Kings of Leon release eighth studio album, When You See Yourself, trying their best to breathe life into a new sound.
One thing that you cannot take away from Kings of Leon is their ability to surprise and innovate. This skill may have seemingly be dampened over the last few albums, possibly through a band crisis of identity, in-fighting, and confusion of direction, but they finally seem to be settling back into their groove, even if they’re not all the way there quite yet. When You See Yourself is the sound of a band happy with where they are but still having a hunger to not rest completely on their laurels.
Starting with a 5 and a half minute, delicately structured track brings back memories of 2007 album Because of the Times and its lengthy opener, Knocked Up. Even though When You See Yourself, Are You Far Away may not have the verve and guile of BOTT, it does help to set the scene for the record – longer and more in-depth songs that are not as tailored to the singles market.
This is a good thing and allows the band to show off more of their experimentation with synths and organs throughout, which was hinted at on previous record, WALLS. We see the band still keeping that distinctly flirty bassline as lead singer Caleb Followill croons through imagery and decadent incidents that make you feel warm inside.
Previous single The Bandit follows, probably one of the more single-worthy tracks on the record, kind of mid-classic Kings of Leon for the masses rather than the younger boys willing to experiment a little. It still has its moments of dexterity with a sheen and gloss that rises above the reverb-laden guitars and pretty, yet generic chorus.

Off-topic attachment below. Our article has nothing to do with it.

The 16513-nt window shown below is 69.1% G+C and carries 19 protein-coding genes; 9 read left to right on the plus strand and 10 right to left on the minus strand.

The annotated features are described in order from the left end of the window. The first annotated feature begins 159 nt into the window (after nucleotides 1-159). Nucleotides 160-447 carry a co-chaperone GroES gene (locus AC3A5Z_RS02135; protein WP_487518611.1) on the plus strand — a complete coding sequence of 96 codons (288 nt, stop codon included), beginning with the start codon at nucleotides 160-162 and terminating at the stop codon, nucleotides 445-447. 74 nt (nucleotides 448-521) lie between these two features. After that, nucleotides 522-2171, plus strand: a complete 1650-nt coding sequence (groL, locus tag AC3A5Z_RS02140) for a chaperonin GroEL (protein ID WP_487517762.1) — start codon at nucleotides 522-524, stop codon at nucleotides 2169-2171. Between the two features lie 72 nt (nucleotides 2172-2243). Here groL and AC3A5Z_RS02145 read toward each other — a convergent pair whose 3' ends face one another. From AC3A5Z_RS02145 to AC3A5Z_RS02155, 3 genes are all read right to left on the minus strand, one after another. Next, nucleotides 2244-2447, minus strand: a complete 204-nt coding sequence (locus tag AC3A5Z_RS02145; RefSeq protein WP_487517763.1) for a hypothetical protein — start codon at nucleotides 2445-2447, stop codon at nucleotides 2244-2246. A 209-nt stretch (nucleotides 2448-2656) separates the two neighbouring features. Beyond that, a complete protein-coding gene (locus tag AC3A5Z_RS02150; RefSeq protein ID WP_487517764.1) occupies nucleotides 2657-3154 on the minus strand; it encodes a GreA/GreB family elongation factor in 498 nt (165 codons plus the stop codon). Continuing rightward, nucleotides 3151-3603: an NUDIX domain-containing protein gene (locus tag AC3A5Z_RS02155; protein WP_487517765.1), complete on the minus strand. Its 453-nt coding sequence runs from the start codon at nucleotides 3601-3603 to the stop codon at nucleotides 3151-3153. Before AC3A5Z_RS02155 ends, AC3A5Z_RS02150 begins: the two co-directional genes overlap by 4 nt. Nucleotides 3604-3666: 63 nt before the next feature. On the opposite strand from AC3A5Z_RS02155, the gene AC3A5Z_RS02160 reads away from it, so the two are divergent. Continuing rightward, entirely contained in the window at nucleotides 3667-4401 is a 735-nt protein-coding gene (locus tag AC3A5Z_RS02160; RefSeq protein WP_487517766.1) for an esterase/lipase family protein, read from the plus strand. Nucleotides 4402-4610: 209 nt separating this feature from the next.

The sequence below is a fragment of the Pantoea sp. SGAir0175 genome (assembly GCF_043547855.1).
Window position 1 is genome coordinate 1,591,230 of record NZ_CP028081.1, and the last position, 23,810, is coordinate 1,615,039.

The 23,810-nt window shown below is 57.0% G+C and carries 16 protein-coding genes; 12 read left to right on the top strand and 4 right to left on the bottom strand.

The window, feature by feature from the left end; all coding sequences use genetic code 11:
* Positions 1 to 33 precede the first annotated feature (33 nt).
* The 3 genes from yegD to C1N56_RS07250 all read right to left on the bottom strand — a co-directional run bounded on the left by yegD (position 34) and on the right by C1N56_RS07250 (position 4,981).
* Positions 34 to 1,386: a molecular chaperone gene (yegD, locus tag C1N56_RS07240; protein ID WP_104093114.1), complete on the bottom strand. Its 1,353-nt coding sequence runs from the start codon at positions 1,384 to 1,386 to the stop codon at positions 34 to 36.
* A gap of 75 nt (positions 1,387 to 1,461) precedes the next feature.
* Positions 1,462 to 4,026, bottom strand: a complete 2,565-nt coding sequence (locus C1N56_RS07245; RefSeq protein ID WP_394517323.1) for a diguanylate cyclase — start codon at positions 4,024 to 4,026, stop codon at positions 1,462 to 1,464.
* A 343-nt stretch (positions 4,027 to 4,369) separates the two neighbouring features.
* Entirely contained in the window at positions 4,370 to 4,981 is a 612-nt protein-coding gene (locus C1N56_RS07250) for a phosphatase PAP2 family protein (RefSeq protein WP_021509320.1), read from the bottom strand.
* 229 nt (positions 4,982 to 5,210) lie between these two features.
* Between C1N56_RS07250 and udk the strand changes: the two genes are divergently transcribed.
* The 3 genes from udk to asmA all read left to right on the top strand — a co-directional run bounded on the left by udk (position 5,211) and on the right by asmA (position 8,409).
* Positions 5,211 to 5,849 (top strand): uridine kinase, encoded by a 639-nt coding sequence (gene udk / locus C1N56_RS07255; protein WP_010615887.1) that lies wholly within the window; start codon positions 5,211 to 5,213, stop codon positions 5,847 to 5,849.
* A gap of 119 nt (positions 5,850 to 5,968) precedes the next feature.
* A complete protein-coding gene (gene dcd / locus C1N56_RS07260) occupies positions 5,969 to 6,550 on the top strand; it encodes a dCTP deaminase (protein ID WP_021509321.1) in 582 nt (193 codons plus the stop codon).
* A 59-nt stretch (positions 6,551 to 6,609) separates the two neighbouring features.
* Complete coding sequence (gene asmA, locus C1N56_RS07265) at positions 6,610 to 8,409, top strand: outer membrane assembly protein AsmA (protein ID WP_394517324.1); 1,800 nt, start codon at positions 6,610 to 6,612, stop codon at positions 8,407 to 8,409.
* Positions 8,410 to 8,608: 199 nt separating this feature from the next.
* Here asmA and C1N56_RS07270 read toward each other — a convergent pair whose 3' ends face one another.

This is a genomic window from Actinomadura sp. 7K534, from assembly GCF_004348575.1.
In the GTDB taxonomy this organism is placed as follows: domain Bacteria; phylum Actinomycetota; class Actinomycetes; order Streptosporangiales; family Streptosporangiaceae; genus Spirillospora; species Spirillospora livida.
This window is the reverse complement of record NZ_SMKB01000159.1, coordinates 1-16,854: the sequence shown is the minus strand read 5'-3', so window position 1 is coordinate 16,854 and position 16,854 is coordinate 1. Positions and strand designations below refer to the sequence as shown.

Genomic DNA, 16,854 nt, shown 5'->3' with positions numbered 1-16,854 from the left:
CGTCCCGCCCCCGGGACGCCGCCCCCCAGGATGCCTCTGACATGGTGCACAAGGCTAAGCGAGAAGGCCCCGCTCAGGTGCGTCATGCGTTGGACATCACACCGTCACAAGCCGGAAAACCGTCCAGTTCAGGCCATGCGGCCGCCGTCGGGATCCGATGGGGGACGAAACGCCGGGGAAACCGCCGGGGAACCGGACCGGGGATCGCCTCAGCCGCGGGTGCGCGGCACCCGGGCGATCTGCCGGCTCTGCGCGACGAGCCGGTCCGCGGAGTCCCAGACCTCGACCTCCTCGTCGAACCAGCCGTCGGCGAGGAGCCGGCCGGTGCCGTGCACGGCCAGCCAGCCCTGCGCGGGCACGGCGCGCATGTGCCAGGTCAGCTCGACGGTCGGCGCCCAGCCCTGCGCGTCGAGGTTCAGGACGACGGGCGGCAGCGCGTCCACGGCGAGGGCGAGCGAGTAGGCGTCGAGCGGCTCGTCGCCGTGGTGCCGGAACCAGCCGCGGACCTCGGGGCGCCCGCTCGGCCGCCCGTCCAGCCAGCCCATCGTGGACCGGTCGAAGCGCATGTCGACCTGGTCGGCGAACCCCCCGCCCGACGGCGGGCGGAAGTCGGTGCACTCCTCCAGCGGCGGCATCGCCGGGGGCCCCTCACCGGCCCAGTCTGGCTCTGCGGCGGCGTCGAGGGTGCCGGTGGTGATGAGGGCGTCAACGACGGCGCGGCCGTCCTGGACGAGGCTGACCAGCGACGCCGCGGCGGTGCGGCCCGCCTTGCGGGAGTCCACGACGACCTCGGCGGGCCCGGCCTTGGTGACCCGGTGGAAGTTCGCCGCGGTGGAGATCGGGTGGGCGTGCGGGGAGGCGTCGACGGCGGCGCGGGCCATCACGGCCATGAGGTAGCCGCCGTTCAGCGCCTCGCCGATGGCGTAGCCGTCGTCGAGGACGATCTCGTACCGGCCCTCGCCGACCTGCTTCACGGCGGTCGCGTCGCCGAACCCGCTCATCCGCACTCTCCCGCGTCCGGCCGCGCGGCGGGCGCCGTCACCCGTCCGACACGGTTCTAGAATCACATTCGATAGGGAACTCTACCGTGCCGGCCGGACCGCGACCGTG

And this is exactly where we find issue with Kings of Leon. Over the past decade, there seems to be an internal struggle to find a sound that fits them. They used to be the masters of change and growth (see the transition from album Aha Shake Heartbreak to Because of the Times) but these days it just feels a little laboured and stinted.
You can tell they’re really trying, but it just doesn’t hit home as hard. Stormy Weather feels a little empty and void of good ideas to really help bring it to life, even though it’s something a little different with interesting melodies and rhythms. A Wave, although showing off Caleb’s distinct and powerful vocal talents goes on way too long and just doesn’t feel like it has the energy to really open up.
Even though there are a few filler tracks, this doesn’t mean the album isn’t without its successes, and it does really feel like the beginnings of a return to form for the band. Time in Disguise manages to use ethereal notes and gentle soundscapes to build to perfection before hitting hard with a well-structured chorus. The more gentle and acoustically layered Claire & Eddie harks back to a Nashville flow that’s warm, interesting, and just a joy to listen to.
The record ends with the slow-paced and atmospheric Fairytale, drawing on synthy background sounds and gentle strings to send you on your way via a dreamy soundscape that caresses the soul and gives hope for the future of a very talented band.
When You See Yourself is Kings of Leon once again in transition, but this time it seems like they’re finally progressing in the right direction. It might not be the all-encompassing and originality-fuelled band from old, but the longer you’re in the industry and the older you get, the more difficult it is to stand out amongst the crowd. The album does build an overall sound that has some great moments, but it just needs a little tailoring here and there to really captivate and take it to the next level.